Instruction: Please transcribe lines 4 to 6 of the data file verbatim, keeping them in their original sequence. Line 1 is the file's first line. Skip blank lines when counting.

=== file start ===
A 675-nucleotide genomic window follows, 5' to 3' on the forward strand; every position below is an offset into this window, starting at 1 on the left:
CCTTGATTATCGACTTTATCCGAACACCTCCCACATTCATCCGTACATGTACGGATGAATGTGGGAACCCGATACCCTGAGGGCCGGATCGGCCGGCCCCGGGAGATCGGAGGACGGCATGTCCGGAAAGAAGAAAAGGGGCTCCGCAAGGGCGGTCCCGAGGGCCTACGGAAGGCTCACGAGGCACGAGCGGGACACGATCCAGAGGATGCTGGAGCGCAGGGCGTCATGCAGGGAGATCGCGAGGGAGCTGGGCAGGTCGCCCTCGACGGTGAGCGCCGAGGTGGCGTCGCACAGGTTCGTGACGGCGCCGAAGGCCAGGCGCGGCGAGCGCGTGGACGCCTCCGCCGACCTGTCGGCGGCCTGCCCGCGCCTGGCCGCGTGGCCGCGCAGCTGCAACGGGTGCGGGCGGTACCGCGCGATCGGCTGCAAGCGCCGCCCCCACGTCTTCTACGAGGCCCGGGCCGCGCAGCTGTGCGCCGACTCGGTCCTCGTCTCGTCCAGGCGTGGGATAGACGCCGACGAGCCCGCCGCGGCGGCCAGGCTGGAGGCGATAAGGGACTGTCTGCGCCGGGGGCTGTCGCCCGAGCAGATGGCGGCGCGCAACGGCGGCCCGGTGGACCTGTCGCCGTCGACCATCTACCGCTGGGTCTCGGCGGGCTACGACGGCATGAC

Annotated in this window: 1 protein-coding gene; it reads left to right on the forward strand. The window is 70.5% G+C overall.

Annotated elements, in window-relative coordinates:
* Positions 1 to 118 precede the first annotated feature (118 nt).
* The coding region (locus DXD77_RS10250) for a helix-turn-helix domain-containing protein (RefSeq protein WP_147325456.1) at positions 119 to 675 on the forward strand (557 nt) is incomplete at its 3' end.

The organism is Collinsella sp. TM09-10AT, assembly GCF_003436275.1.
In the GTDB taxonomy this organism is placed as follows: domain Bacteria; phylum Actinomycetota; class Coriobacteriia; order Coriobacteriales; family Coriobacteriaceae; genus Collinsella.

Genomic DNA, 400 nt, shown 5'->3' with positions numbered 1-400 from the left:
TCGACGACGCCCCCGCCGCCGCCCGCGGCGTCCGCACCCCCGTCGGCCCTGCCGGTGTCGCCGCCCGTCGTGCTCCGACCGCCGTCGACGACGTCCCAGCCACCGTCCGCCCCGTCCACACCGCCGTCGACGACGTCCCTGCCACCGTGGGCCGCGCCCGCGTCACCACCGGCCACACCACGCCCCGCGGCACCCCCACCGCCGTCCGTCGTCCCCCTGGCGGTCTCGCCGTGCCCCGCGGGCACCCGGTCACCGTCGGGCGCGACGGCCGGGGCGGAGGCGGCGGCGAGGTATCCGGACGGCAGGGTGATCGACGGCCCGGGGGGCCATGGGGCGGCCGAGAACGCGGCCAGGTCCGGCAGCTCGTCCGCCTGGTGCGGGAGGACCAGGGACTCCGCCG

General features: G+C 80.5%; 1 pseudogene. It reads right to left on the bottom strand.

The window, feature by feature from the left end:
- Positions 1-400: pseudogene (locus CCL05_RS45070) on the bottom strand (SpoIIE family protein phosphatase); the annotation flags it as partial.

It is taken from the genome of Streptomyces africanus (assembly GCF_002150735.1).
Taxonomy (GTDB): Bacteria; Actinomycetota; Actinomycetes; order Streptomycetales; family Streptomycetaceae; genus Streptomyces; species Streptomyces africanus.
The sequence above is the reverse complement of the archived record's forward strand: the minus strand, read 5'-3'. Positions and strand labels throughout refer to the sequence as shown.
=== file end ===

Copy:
Annotated elements, in window-relative coordinates:
* Positions 1 to 118 precede the first annotated feature (118 nt).
* The coding region (locus DXD77_RS10250) for a helix-turn-helix domain-containing protein (RefSeq protein WP_147325456.1) at positions 119 to 675 on the forward strand (557 nt) is incomplete at its 3' end.